It has happened to all of us. You are ready to get in your car and speed off to work because you are already late and when you turn the ignition, nothing happens. Your immediate thought is that your battery is dead.
In some cases, it might very well be the battery, but in others, the problem might be a bit more severe like a worn out starter. When people hear that the starter might have gone, they immediately think that the car needs to go to the mechanic. Luckily, changing a starter is relatively easy and you can do it yourself.
1. Locate the starter
For most of us, navigating a car’s engine is a daunting task and we don’t necessarily know what to look for. The starter is usually located beneath, or to the side of an engine. It is a cylindrical device with a smaller cylinder attached to it and your best bet to spot it is to look for the cables that connect it to the battery as well as the fuse box. If all else fails and you can’t locate the starter, refer back to the service manual of your car. There you will find detailed illustrations of your car’s engine.
To save yourself the frustration of trying to work from above, jack your car up on the side where the starter is located. Ensure that your vehicle is on a level surface so that it is stable. Once your car is at the appropriate height, place jack stands underneath the car for extra support and stability.
2. Cut the power
The first thing you want to do when replacing a starter is to turn the ignition off and disconnect the negative battery cable from the battery. The starter might not be working, but the electrical current still wants to flow. If you touch a live wire, you could be in for a shocking experience.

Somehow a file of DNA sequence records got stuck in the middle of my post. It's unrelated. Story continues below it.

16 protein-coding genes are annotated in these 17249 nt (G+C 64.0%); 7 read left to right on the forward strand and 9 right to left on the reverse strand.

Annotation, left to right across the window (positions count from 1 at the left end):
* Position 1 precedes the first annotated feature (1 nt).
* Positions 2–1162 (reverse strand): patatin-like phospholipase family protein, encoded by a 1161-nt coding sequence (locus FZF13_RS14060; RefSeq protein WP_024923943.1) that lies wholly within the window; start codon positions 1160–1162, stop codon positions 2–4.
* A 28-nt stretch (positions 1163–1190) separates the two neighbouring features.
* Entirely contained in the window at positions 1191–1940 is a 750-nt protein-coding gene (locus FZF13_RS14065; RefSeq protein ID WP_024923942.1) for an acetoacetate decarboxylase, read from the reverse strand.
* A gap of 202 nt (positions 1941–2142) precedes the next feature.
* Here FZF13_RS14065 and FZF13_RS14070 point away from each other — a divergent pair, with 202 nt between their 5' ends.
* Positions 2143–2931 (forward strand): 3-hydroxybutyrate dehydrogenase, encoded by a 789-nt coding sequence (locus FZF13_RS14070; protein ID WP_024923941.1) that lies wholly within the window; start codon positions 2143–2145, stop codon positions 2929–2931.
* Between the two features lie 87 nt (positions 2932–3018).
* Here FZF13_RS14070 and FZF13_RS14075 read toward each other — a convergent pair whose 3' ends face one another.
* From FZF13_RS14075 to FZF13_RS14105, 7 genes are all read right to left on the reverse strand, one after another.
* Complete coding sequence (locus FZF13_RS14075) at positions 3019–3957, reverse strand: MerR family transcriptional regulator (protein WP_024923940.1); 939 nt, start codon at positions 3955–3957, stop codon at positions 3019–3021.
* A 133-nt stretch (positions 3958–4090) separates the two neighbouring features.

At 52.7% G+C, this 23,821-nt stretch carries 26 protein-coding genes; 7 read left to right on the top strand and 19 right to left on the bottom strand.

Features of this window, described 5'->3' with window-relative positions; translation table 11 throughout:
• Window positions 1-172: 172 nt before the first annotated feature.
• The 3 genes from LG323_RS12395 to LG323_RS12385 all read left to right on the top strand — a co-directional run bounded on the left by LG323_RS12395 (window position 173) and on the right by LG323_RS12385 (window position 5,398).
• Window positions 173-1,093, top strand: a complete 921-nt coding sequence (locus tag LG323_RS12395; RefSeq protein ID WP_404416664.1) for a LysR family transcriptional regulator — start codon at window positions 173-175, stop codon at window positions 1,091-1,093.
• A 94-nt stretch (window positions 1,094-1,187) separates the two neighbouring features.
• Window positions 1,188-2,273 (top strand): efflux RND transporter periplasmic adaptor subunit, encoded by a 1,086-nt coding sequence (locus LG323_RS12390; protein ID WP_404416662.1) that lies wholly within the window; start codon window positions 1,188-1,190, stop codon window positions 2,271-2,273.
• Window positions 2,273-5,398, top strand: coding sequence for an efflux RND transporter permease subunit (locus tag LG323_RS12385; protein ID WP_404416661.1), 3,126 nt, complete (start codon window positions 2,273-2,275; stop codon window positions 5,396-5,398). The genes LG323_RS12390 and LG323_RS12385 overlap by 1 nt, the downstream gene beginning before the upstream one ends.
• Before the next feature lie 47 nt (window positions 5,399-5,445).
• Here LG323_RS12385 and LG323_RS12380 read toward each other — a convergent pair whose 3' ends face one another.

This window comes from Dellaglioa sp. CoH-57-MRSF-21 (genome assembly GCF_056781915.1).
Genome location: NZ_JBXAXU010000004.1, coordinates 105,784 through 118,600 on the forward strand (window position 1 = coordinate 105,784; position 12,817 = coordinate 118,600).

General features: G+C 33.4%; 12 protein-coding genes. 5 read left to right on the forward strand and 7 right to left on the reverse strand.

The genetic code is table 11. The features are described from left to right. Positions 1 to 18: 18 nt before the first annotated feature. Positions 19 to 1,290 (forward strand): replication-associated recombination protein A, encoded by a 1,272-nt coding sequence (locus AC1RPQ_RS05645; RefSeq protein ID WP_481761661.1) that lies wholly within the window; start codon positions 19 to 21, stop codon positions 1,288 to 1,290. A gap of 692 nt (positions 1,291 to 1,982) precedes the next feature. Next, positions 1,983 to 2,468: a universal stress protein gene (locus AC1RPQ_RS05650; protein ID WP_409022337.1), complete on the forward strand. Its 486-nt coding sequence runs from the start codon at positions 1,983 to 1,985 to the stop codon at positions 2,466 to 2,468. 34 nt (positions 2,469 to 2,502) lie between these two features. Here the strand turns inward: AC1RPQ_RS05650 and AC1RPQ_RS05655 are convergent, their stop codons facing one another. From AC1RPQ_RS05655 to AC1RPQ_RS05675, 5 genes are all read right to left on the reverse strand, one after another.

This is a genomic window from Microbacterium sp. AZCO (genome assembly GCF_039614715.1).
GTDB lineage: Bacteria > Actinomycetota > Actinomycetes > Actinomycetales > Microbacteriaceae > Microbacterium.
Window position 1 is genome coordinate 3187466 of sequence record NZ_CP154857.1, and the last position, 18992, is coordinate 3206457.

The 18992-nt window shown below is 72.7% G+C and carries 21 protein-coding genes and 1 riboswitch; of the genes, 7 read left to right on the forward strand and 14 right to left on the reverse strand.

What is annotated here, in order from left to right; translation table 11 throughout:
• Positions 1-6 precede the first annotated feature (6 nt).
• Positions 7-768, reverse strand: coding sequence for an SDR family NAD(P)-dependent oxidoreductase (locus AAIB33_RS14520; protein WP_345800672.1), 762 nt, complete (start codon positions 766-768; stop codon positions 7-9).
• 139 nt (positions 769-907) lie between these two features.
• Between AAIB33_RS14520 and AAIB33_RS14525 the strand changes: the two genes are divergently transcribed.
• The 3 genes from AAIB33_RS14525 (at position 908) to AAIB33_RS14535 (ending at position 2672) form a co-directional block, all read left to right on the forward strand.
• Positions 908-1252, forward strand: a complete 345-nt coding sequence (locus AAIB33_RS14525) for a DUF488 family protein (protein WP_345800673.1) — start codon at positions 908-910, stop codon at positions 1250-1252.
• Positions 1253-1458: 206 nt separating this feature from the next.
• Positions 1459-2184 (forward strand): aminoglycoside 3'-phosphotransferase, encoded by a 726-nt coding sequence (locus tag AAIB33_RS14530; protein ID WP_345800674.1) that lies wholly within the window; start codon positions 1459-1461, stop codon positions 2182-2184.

Next, you want to remove the positive cable from the starter. In doing so, you disable any current that could harm you.
3. Lefty Losey
Once you have disconnected the power, it is time to start loosening the bolts. By using a ratchet, loosen all the bolts that connect the starter to the block. Be sure to put the bolts in a specific area. You will thank yourself later when you need to reassemble everything again if you grouped all the nuts and bolts separately.
Next, you need to remove the supporting brackets that hold the starter in place. The same rule applies concerning the bolts. Keep them separate.
Now you need to remove the bolts that hold the starter. If some of the bolts are really tight, you should not try and force it to lose. Instead, spay it with a lubricant to grease it up.
4. Remove and replace
From here on out the job becomes relatively easy. Now you are able to remove the old starter from the car and replace it with the new one.
Mount the new starter to the block and fasten it with the correct bolts. Be careful not to tighten the bolts just yet. Rather, connect the battery cable while there is still some room to maneuver. It is always easier to disconnect a cable than to reconnect it.
Once the cable has been reconnected it is time to attach the support bracket as well. You will now also notice that the working space has decreased and that it is a bit harder to get to all the bolts.
Once the starter is reconnected to the block and the supporting bracket is also intact, it should be safe to reconnect the negative cable to the battery again.
5. Fire it up
All that is left to do is to revel in your handiwork as you turn the ignition and hear the purr of your engine.